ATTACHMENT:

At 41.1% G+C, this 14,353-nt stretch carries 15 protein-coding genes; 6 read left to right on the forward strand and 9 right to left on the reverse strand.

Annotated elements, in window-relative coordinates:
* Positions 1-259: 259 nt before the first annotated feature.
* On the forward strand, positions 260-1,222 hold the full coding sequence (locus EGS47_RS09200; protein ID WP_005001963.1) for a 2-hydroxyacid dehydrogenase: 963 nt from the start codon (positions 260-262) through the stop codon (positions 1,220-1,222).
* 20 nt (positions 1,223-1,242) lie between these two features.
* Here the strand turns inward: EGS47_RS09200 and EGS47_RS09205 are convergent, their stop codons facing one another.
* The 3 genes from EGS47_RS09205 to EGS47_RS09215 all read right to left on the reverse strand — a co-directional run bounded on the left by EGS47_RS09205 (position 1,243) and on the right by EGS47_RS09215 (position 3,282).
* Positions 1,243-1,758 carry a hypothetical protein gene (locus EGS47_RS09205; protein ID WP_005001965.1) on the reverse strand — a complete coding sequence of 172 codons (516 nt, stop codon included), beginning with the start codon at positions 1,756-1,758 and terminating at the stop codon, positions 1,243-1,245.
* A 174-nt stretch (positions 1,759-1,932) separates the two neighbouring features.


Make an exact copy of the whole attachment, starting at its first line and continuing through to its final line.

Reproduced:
At 41.1% G+C, this 14,353-nt stretch carries 15 protein-coding genes; 6 read left to right on the forward strand and 9 right to left on the reverse strand.

Annotated elements, in window-relative coordinates:
* Positions 1-259: 259 nt before the first annotated feature.
* On the forward strand, positions 260-1,222 hold the full coding sequence (locus EGS47_RS09200; protein ID WP_005001963.1) for a 2-hydroxyacid dehydrogenase: 963 nt from the start codon (positions 260-262) through the stop codon (positions 1,220-1,222).
* 20 nt (positions 1,223-1,242) lie between these two features.
* Here the strand turns inward: EGS47_RS09200 and EGS47_RS09205 are convergent, their stop codons facing one another.
* The 3 genes from EGS47_RS09205 to EGS47_RS09215 all read right to left on the reverse strand — a co-directional run bounded on the left by EGS47_RS09205 (position 1,243) and on the right by EGS47_RS09215 (position 3,282).
* Positions 1,243-1,758 carry a hypothetical protein gene (locus EGS47_RS09205; protein ID WP_005001965.1) on the reverse strand — a complete coding sequence of 172 codons (516 nt, stop codon included), beginning with the start codon at positions 1,756-1,758 and terminating at the stop codon, positions 1,243-1,245.
* A 174-nt stretch (positions 1,759-1,932) separates the two neighbouring features.